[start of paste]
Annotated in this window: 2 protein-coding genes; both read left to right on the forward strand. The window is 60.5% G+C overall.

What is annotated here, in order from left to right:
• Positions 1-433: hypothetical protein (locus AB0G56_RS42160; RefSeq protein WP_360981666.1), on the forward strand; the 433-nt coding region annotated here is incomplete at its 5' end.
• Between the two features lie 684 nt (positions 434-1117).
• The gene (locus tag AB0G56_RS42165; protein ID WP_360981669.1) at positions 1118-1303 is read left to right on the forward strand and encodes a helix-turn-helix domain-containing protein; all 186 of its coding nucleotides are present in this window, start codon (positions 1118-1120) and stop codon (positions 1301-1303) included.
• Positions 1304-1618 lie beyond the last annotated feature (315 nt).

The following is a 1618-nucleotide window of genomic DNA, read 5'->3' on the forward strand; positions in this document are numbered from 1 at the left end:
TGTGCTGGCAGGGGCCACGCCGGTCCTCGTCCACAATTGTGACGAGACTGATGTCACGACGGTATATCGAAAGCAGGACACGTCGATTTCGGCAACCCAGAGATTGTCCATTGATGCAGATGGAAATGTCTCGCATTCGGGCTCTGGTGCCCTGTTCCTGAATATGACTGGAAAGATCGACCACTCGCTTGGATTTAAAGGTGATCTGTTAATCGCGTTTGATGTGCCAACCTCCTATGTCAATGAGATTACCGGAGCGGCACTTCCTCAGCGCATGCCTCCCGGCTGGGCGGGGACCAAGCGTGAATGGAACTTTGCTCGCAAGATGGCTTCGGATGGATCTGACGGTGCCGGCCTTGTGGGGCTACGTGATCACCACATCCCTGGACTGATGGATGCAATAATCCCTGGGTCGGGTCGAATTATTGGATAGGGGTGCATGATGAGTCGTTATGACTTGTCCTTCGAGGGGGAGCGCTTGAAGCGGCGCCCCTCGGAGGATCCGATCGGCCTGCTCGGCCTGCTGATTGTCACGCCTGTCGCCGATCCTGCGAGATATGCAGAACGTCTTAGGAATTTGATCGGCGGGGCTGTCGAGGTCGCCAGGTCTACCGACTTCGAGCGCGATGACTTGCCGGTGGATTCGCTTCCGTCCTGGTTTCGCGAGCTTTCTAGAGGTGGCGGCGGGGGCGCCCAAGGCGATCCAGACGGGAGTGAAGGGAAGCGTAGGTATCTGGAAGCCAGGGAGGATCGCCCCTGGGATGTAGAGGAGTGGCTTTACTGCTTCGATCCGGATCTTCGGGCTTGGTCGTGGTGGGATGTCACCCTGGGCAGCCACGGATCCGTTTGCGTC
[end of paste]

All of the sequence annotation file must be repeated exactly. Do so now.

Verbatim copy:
Annotated in this window: 2 protein-coding genes; both read left to right on the forward strand. The window is 60.5% G+C overall.

What is annotated here, in order from left to right:
• Positions 1-433: hypothetical protein (locus AB0G56_RS42160; RefSeq protein WP_360981666.1), on the forward strand; the 433-nt coding region annotated here is incomplete at its 5' end.
• Between the two features lie 684 nt (positions 434-1117).
• The gene (locus tag AB0G56_RS42165; protein ID WP_360981669.1) at positions 1118-1303 is read left to right on the forward strand and encodes a helix-turn-helix domain-containing protein; all 186 of its coding nucleotides are present in this window, start codon (positions 1118-1120) and stop codon (positions 1301-1303) included.
• Positions 1304-1618 lie beyond the last annotated feature (315 nt).

The following is a 1618-nucleotide window of genomic DNA, read 5'->3' on the forward strand; positions in this document are numbered from 1 at the left end:
TGTGCTGGCAGGGGCCACGCCGGTCCTCGTCCACAATTGTGACGAGACTGATGTCACGACGGTATATCGAAAGCAGGACACGTCGATTTCGGCAACCCAGAGATTGTCCATTGATGCAGATGGAAATGTCTCGCATTCGGGCTCTGGTGCCCTGTTCCTGAATATGACTGGAAAGATCGACCACTCGCTTGGATTTAAAGGTGATCTGTTAATCGCGTTTGATGTGCCAACCTCCTATGTCAATGAGATTACCGGAGCGGCACTTCCTCAGCGCATGCCTCCCGGCTGGGCGGGGACCAAGCGTGAATGGAACTTTGCTCGCAAGATGGCTTCGGATGGATCTGACGGTGCCGGCCTTGTGGGGCTACGTGATCACCACATCCCTGGACTGATGGATGCAATAATCCCTGGGTCGGGTCGAATTATTGGATAGGGGTGCATGATGAGTCGTTATGACTTGTCCTTCGAGGGGGAGCGCTTGAAGCGGCGCCCCTCGGAGGATCCGATCGGCCTGCTCGGCCTGCTGATTGTCACGCCTGTCGCCGATCCTGCGAGATATGCAGAACGTCTTAGGAATTTGATCGGCGGGGCTGTCGAGGTCGCCAGGTCTACCGACTTCGAGCGCGATGACTTGCCGGTGGATTCGCTTCCGTCCTGGTTTCGCGAGCTTTCTAGAGGTGGCGGCGGGGGCGCCCAAGGCGATCCAGACGGGAGTGAAGGGAAGCGTAGGTATCTGGAAGCCAGGGAGGATCGCCCCTGGGATGTAGAGGAGTGGCTTTACTGCTTCGATCCGGATCTTCGGGCTTGGTCGTGGTGGGATGTCACCCTGGGCAGCCACGGATCCGTTTGCGTC